• Nighthawk Nominations:  Annie Hall (1977), Interiors (1978), Manhattan (1979), Zelig (1983), The Purple Rose of Cairo (1985), Hannah and her Sisters (1986)Crimes and Misdemeanors (1989), Midnight in Paris (2011)
  • Feature Films:  44
  • Films I’ve Seen:  43
  • Best Film:  Hannah and her Sisters
  • Worst Film:  Manhattan Murder Mystery
  • Films:
    • ****:  Hannah and her Sisters, Annie Hall, Manhattan, Crimes and Misdemeanors, The Purple Rose of Cairo, Midnight in Paris, Zelig, Bullets over Broadway, Stardust Memories, Sweet and Lowdown, Interiors
    • ***.5:  Radio Days, Broadway Danny Rose, Take the Money and Run, Everyone Says I Love You, Deconstructing Harry, Match Point, Love and Death, Vicky Cristina Barcelona, Husbands and Wives, Everything You Always Wanted to Know About Sex, Sleeper, September
    • ***:  Bananas, What’s Up Tiger Lily, Melinda and Melinda, Small Time Crooks, Mighty Aphrodite, To Rome with Love, A Midsummer Night’s Sex Comedy, You Will Meet A Tall Dark Stranger, Anything Else, The Curse of the Jade Scorpion, Shadows and Fog, Alice, Hollywood Ending, Scoop, Whatever Works
    • **.5:  Another Woman, Cassandra’s Dream
    • **:  Celebrity, Manhattan Murder Mystery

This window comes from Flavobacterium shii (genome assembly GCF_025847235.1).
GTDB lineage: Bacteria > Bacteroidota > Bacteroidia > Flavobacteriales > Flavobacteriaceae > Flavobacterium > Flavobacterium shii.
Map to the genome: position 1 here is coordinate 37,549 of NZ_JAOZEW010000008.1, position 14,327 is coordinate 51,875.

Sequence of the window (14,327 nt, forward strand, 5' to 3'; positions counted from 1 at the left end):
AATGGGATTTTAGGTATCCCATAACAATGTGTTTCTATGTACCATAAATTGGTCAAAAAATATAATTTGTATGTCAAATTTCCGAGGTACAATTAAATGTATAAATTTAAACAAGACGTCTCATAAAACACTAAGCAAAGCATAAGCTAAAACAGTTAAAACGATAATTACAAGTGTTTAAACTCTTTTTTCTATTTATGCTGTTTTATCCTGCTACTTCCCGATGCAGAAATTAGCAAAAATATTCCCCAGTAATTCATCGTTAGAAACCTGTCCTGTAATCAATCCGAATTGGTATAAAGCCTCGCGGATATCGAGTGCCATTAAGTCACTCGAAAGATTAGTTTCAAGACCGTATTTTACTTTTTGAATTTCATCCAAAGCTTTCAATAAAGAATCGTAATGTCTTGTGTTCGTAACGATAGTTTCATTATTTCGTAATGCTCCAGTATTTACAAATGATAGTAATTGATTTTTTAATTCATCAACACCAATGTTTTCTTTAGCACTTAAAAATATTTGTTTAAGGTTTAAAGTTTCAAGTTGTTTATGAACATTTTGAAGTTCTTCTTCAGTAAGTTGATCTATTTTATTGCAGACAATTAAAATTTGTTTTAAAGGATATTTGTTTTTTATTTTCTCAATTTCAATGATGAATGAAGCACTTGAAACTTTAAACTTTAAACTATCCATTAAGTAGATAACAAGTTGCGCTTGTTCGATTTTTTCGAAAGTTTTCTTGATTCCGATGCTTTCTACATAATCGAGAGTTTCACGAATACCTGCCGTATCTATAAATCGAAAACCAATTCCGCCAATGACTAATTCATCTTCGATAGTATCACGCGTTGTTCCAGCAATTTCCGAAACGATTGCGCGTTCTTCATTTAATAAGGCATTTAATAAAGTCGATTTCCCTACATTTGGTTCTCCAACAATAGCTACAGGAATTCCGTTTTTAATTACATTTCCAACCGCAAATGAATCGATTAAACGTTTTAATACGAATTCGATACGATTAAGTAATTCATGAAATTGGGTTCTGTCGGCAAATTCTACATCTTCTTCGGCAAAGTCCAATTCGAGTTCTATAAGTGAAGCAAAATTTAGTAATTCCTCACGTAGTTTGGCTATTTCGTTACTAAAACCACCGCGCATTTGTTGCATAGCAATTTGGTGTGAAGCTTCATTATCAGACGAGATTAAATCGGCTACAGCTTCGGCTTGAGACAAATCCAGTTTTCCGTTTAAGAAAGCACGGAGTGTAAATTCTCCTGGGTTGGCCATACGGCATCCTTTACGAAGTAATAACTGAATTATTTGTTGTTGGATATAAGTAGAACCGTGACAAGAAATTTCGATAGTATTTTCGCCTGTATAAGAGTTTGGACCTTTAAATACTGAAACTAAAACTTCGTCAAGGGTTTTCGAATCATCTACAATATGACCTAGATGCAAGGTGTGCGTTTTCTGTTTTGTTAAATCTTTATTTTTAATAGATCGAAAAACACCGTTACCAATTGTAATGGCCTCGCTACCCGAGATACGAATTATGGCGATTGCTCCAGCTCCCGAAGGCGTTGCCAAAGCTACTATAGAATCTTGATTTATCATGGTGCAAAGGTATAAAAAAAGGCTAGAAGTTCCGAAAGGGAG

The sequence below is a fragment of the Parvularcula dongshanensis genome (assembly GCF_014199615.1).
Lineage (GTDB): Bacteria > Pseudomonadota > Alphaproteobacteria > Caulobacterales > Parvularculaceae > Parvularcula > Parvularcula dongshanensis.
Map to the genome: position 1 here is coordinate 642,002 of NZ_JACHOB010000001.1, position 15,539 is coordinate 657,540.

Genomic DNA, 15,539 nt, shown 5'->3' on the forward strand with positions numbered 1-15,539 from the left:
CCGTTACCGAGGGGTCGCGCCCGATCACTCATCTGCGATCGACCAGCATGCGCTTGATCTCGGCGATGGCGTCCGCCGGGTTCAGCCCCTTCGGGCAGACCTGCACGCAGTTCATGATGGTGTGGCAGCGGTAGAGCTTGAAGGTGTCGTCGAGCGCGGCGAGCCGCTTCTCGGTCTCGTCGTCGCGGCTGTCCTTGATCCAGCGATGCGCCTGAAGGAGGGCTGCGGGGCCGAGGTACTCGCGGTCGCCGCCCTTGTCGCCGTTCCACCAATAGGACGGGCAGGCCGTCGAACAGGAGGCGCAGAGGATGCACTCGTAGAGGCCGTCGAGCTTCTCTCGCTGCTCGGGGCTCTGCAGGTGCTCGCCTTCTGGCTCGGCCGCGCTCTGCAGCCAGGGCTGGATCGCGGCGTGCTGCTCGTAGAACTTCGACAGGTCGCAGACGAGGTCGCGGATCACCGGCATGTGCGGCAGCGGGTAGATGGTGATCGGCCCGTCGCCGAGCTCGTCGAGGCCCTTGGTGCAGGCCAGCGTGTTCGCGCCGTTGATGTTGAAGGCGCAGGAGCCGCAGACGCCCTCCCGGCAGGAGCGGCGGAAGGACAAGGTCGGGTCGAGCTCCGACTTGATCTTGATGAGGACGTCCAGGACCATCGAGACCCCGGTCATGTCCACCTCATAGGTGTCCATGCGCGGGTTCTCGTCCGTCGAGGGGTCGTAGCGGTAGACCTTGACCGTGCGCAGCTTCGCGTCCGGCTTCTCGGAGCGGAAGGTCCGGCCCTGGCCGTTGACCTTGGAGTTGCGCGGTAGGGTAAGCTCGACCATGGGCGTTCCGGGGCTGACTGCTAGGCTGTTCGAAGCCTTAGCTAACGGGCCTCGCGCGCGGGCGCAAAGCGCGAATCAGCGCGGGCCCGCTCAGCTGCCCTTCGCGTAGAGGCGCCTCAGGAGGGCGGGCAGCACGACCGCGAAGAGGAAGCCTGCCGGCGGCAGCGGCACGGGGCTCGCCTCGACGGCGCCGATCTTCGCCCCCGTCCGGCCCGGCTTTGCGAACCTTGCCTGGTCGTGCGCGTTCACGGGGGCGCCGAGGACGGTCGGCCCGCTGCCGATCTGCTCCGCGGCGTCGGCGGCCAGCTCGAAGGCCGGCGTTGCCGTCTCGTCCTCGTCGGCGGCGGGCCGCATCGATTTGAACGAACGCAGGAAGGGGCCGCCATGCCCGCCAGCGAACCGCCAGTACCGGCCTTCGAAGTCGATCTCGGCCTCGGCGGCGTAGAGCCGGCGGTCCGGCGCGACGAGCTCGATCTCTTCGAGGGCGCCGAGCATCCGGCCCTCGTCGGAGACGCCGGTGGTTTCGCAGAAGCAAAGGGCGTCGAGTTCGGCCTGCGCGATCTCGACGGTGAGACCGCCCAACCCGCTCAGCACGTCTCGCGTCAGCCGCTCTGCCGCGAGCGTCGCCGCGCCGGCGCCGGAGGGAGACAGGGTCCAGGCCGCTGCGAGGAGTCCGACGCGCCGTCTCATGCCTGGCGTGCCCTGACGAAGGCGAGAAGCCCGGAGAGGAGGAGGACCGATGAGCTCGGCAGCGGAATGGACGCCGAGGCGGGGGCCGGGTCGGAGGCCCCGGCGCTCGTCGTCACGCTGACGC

• not seen:  Blue Jasmine

Career:  “Who else in American film provokes such arguments?”  (Thomson, p 11)

Woody continues to take us on a roller coaster ride.  Since my original post he has continued to be as prolific as ever.  He has directed one of his weakest films (Whatever Works) then a decent comedy (You Will Meet a Tall Dark Stranger) then one of his best, a charming wonderful film (Midnight in Paris), then another slighter film that was better than most people admit but a big drop-off from Paris (To Rome with Love) and now we have the dark comedy that might win Cate Blanchett another Oscar (Blue Jasmine).  Hell, Woody has directed more films since I moved to Boston in 2005 than Tarantino has directed in his whole 21 year directing career.

Oscar Nominations:  It’s so strange to look at the list of Woody Allen nominations and realize that his films have only been nominated for Best Picture three times.  That’s because of those 7 Best Director nominations, almost all of which he deserved (1984 was a weak choice while 1994 is crowded out by too many amazing films).  And they passed him over for a couple of obvious choices.  He won once, when I bump him off in favor of Star Wars and I have him winning once, finally knocking Platoon off the top.

Billy Wilder

  • Born:  1906
  • Died:  2002
  • Rank:  #9
  • Score:  833.03
  • Awards:  2 Oscars, DGA, 2 Golden Globes, 2 NYFC
  • Nominations:  8 Oscars, 8 DGA, 5 Golden Globes
  • Oscar Nominations:  Double Indemnity (1944), The Lost Weekend (1945)Sunset Blvd. (1950), Stalag 17 (1953), Sabrina (1954), Witness for the Prosecution (1957), Some Like It Hot (1959), The Apartment (1960)